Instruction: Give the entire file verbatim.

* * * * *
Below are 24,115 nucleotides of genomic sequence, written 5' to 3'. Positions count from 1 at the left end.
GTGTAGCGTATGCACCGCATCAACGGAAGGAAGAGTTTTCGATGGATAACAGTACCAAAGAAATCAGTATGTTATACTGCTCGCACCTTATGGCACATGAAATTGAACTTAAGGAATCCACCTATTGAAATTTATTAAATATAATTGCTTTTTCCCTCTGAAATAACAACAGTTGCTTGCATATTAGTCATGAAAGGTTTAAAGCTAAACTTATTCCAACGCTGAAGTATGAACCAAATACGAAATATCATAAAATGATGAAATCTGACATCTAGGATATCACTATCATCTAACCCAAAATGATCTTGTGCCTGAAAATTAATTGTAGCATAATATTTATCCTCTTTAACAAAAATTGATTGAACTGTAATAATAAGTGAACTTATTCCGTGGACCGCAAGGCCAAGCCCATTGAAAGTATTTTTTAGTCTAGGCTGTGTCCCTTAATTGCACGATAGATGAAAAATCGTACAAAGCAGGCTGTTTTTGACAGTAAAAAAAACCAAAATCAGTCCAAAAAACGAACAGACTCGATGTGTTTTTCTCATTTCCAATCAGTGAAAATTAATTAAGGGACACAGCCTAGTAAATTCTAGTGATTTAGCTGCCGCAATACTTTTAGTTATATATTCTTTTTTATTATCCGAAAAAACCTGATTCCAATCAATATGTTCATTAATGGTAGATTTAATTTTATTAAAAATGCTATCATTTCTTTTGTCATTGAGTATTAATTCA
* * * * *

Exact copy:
Below are 24,115 nucleotides of genomic sequence, written 5' to 3'. Positions count from 1 at the left end.
GTGTAGCGTATGCACCGCATCAACGGAAGGAAGAGTTTTCGATGGATAACAGTACCAAAGAAATCAGTATGTTATACTGCTCGCACCTTATGGCACATGAAATTGAACTTAAGGAATCCACCTATTGAAATTTATTAAATATAATTGCTTTTTCCCTCTGAAATAACAACAGTTGCTTGCATATTAGTCATGAAAGGTTTAAAGCTAAACTTATTCCAACGCTGAAGTATGAACCAAATACGAAATATCATAAAATGATGAAATCTGACATCTAGGATATCACTATCATCTAACCCAAAATGATCTTGTGCCTGAAAATTAATTGTAGCATAATATTTATCCTCTTTAACAAAAATTGATTGAACTGTAATAATAAGTGAACTTATTCCGTGGACCGCAAGGCCAAGCCCATTGAAAGTATTTTTTAGTCTAGGCTGTGTCCCTTAATTGCACGATAGATGAAAAATCGTACAAAGCAGGCTGTTTTTGACAGTAAAAAAAACCAAAATCAGTCCAAAAAACGAACAGACTCGATGTGTTTTTCTCATTTCCAATCAGTGAAAATTAATTAAGGGACACAGCCTAGTAAATTCTAGTGATTTAGCTGCCGCAATACTTTTAGTTATATATTCTTTTTTATTATCCGAAAAAACCTGATTCCAATCAATATGTTCATTAATGGTAGATTTAATTTTATTAAAAATGCTATCATTTCTTTTGTCATTGAGTATTAATTCA